Estate Tax Consequences

Spouses can leave assets to each other at death free from estate taxation due to the unlimited marital deduction provided for under the federal tax code. But 100% of the fair market value of the IRA or 401(k) as of the date of the surviving spouse's death would be included in their own estate for estate tax purposes if they were to roll it over into their own account.

The value of the IRA or 401(k) would not be included in the surviving spouse's estate if it were funded into a B trust, however.

An exception to this rule exists if the surviving spouse were to remarry and name their current spouse as the account's beneficiary. The unlimited marital deduction would again apply in this case.

If You're Not the Surviving Spouse

The income tax consequences of inheriting a retirement account depends on what you choose to do with it if you're not the surviving spouse. You have two options.

  • Transfer the account into an inherited IRA: You'd be required to begin taking RMDs by December 31 of the year following the deceased owner's death if you elect this option. The distributions would be calculated over your own life expectancy. You can also take out additional amounts as needed. The amount of the distribution would be included in your taxable income in each year a distribution is taken.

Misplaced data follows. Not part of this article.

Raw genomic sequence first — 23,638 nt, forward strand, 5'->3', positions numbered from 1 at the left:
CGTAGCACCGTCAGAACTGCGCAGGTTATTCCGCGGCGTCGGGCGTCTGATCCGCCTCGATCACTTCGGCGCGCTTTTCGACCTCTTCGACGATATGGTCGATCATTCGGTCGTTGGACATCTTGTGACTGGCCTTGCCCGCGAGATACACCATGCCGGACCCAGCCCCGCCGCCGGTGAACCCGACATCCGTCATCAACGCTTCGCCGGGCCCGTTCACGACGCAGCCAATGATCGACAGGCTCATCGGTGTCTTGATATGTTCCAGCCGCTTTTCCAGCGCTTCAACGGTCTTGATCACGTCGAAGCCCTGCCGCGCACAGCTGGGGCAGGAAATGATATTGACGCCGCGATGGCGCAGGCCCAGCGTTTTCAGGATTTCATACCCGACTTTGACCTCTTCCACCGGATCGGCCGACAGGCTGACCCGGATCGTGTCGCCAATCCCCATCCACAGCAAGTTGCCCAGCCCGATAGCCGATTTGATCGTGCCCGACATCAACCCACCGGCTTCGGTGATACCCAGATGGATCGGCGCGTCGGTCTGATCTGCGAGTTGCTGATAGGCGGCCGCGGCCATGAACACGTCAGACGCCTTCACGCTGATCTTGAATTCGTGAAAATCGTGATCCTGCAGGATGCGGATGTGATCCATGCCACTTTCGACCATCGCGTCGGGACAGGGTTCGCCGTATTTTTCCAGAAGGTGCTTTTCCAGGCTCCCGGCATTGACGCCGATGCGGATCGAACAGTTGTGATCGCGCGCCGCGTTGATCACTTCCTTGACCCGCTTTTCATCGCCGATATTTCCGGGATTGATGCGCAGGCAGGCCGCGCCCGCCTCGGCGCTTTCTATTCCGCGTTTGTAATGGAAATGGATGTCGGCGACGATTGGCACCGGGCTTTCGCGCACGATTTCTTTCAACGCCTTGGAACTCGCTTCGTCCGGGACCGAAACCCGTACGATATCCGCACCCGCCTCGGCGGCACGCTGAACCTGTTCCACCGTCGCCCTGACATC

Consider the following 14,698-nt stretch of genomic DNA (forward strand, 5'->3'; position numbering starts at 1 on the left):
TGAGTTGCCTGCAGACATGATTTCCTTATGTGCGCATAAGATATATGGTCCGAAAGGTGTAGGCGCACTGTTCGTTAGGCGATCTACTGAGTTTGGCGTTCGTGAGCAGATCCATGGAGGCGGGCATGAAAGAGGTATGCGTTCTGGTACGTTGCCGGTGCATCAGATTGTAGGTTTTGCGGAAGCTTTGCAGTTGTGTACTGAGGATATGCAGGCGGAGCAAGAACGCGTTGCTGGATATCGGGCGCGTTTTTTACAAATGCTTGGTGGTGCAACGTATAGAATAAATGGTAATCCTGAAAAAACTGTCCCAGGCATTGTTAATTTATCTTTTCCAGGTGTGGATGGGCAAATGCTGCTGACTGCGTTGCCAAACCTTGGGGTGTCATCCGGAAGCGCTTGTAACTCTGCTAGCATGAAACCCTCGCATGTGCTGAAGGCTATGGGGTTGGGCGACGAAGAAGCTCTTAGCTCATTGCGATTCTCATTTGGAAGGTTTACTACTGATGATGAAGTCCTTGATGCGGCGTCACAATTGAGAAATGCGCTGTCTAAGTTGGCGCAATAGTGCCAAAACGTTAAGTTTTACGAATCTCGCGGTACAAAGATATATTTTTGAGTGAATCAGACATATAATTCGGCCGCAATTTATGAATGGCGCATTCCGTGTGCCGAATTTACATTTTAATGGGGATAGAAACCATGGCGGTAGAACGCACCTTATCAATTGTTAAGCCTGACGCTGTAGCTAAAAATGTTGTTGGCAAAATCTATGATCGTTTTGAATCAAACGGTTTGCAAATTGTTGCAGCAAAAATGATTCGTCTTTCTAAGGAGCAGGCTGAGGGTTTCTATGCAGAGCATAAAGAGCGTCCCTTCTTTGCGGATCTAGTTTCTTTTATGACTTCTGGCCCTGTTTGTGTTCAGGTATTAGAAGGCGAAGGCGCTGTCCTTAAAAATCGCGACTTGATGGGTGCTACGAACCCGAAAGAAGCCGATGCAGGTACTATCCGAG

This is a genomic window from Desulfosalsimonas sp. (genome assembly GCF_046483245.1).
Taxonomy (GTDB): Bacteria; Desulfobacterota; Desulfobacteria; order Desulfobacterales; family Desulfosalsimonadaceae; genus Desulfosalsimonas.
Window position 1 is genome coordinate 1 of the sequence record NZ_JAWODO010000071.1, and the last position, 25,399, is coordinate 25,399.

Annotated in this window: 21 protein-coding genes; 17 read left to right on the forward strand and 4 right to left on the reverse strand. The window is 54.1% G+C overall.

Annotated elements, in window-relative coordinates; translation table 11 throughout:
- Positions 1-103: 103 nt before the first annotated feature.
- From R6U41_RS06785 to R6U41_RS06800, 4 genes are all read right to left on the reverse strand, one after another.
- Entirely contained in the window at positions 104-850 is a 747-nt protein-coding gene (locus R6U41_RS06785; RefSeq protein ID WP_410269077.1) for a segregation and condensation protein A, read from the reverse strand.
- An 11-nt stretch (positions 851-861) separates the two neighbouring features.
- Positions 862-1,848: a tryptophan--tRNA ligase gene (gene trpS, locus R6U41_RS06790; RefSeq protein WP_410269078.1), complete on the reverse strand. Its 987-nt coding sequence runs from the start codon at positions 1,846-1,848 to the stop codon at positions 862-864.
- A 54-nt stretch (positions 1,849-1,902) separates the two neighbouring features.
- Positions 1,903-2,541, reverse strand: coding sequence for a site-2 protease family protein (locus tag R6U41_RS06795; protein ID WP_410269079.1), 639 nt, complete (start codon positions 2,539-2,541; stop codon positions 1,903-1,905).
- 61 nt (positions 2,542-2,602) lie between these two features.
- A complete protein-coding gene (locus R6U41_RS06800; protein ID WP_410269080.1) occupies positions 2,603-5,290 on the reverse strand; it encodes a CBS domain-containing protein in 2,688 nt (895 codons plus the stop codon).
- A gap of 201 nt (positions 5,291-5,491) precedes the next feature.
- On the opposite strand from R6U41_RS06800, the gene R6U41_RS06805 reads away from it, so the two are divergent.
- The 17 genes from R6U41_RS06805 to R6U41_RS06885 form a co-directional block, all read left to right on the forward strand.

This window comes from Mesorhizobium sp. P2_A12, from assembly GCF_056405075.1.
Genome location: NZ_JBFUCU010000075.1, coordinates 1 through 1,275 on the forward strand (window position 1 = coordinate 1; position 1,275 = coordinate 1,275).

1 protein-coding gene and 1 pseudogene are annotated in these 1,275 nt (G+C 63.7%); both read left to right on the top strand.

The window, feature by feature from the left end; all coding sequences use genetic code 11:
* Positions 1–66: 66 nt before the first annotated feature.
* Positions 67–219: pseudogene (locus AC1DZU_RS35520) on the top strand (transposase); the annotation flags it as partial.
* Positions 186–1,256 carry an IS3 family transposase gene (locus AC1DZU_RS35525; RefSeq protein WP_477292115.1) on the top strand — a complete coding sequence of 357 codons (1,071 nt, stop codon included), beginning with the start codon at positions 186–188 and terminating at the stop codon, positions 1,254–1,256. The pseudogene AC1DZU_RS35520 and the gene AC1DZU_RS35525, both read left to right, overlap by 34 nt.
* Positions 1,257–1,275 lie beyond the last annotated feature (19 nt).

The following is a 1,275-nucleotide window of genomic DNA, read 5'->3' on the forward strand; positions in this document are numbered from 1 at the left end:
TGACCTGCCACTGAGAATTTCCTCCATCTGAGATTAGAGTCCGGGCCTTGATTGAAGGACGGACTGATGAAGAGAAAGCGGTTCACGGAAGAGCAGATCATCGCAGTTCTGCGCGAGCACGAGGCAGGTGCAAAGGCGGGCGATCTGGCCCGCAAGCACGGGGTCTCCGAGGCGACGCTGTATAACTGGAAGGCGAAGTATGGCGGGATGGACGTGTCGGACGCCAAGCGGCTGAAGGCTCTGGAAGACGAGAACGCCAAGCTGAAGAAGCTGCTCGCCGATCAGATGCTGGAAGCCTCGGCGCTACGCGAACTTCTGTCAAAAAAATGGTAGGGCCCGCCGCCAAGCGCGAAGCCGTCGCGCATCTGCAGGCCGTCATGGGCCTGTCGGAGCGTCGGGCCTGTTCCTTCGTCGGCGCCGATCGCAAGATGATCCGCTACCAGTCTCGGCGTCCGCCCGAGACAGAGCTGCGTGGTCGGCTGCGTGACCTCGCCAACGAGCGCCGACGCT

• Cash out the account in full: The entirety of your distribution would be included in your taxable income if you choose this option.

Estate Tax for Non-Spouse Beneficiaries

The entire fair market value of the IRA or 401(k) would be included in the value of the deceased owner's estate for estate tax purposes if the account was left to anyone other than a surviving spouse. The deceased owner's estate would owe estate taxes if the total value of all their assets, combined with the value of the IRA or 401(k), exceeds the federal or state estate tax exemption for that year.

The federal estate tax exemption is $11.7 million as of 2021, so this might not be a concern for most taxpayers. Estates must only pay taxes on values over and above this threshold.

When the Account Must Pay Estate Taxes

It can pose a problem for the beneficiary of the IRA or 401(k) if the deceased owner's estate is taxable and there aren't enough assets outside the IRA or 401(k) to pay the estate tax bill. But again, this only applies to very valuable estates because of the $11.7 million exemption.

Each withdrawal from an IRA or 401(k) would result in the amount being included in the beneficiary's taxable income. It would result in more income taxes if the beneficiary needs to take additional cash out of the account to pay the estate tax bill.

The only way to avoid this is to ensure that your estate has enough cash or other assets outside the retirement account to pay the estate tax bill—unless, of course, you leave the account to your surviving spouse. But this defers rather than eliminates any estate tax burden.